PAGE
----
Volume 58, Issue 3, Summer 2014
Levinas's Concept of Ethical Sinngebung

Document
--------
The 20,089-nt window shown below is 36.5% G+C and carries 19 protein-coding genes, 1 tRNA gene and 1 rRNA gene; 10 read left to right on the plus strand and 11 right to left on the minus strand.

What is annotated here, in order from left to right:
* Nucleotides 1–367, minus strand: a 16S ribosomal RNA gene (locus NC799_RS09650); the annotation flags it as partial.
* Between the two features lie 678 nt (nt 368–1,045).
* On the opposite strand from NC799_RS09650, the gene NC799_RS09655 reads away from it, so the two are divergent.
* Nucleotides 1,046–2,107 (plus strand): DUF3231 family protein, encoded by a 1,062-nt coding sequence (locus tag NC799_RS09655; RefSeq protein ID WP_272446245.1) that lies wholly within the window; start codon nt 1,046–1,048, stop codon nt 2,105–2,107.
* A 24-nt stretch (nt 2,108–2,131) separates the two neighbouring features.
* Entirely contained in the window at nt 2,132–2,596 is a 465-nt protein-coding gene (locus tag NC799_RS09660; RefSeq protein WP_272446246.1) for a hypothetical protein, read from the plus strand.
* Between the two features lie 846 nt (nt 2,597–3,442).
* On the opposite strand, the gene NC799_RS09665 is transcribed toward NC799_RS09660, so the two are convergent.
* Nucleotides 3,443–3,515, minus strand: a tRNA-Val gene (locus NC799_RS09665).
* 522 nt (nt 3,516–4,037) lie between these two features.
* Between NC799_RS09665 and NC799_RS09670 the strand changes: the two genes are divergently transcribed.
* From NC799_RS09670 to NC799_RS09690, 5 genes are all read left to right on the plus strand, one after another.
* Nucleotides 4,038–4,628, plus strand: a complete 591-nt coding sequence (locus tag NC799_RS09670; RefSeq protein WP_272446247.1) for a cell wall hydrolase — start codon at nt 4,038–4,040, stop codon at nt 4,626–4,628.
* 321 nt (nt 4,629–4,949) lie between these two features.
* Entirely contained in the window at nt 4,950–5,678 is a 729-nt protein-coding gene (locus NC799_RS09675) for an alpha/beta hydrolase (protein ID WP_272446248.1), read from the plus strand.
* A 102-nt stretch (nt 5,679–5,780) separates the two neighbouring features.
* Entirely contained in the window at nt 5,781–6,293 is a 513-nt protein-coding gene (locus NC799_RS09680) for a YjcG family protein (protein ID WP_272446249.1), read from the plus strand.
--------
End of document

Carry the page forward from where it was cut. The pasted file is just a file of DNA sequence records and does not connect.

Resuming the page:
In one of the sections of Of God Who Comes to Mind, Levinas expressly mentions the need to go “beyond intentionality” as far as the description of the ethical rapport goes. Such language on the part of Levinas has compelled certain commentators to maintain that Levinas “has gone beyond the notion of intentionality.” This abandonment of phenomenological description brings to the fore, however, a number of problems. Indeed, if the other does not allow herself to be reduced to a phenomenological description, how then are we to account for that other? This essay will attempt to respond to these questions and show that, while Levinas does rework phenomenological conceptuality, he does not abandon phenomenological discourse in his descriptions of the ethical encounter. Our demonstration will focus more precisely on the concept of intentionality which, we shall show, is never abandoned by Levinas. Rather, it is reworked by Levinas in order to account for the other in a way that respects her alterity, thereby allowing for an ethical Sinngebung to take place.